You say that it is not fair to compare the live view from the interchangeable lens camera to the Mallincam. I still do not understand this. Both cameras are capable of outputting an NTSC 480i signal of a near real time video feed. When looking at the monitor the video feed will appear indistinguishable.

I know that the only way to prove this is to demonstrate how both cameras operate with the exact same equipment. Recording the video feed from both devices in the same manner should be sufficient evidence.

#47 mallin

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Posted 11 February 2013 - 04:50 PM

Matt,

Just for you. Some reading material. If its on the internet, must be the gospel truth.

http://en.wikipedia.org/wiki/Lux

As for sensor classification why don't you ask SBIG, Starlight Exress and many others? They post their specs we post ours. Look it up, its on the internet.

Have fun

Rock Mallin

#48 mpgxsvcd

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Posted 11 February 2013 - 04:55 PM

Is there an NGC designation for the Hickson 50?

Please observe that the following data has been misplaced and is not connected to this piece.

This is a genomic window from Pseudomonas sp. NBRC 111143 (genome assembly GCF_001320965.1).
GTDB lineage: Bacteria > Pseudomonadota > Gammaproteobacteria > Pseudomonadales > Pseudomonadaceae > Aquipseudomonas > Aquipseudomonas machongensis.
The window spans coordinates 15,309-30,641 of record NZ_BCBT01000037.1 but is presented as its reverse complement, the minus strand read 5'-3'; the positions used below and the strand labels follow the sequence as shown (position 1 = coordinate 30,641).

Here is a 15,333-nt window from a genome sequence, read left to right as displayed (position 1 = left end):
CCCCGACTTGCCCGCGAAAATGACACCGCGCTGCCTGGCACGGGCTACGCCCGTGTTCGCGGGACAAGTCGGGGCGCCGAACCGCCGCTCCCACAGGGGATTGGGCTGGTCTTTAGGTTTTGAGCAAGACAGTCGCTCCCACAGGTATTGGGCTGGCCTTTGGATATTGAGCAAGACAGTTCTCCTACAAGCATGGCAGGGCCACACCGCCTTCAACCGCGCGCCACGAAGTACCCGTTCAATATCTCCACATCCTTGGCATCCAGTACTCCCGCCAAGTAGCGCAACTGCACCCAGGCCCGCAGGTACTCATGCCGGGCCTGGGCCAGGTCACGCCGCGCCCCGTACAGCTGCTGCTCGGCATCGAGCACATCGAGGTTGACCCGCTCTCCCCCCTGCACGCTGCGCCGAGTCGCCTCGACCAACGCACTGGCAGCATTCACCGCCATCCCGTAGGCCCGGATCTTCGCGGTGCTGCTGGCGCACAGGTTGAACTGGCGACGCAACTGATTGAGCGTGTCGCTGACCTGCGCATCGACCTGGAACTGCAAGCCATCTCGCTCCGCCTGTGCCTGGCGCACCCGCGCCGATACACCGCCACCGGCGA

#49 mallin

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Posted 11 February 2013 - 05:05 PM

Hi Travis,

Not that I know of. But here some basic info on Hickson catalog. Hickson 50 is beyond most amateur range. Awesome visual chalenge when using a video ccd camera. I love deep sky stuff, they are my favorites. I can;t get enough of it.

Some Hickson do have teir galaxies with some NGC numbers but not sure at the moment which. Hiskcon 50 is the ultimate.

http://en.wikipedia....n_Compact_Group

Regards,
Rock M.

#50 mattflastro

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Posted 11 February 2013 - 06:10 PM

Hi A___L,

You are correct. Therefore some basic LUX rating can be inaccurate due to optical figures used among other techniques.
We use the actual output of the ccd sensor to determine when the sensor does detect photons and translate this to voltage. We make sure we use our LUX rating based on CCD sensor registration among other specific scientific way ways as determined by the International System of Units (SI) and standards (ANSI FL1-2009) .
...
Regards,
Rock Mallin
MallinCam


Rock, you must be kidding . Your cameras are more sensitive because you are using Le Système international d'unités in which way ?
The other standard you quoted is a great FLASH LIGHT standard. Some flashlight makers got together and decided to test their flashlights based on some common definitions and methods. Is your camera LED now regarded as a flashlight , or are you using a flashlight to test your cameras , or in which way is that ANSI flashlight standard relevant to your camera hot pixel or sensitivity specifications ?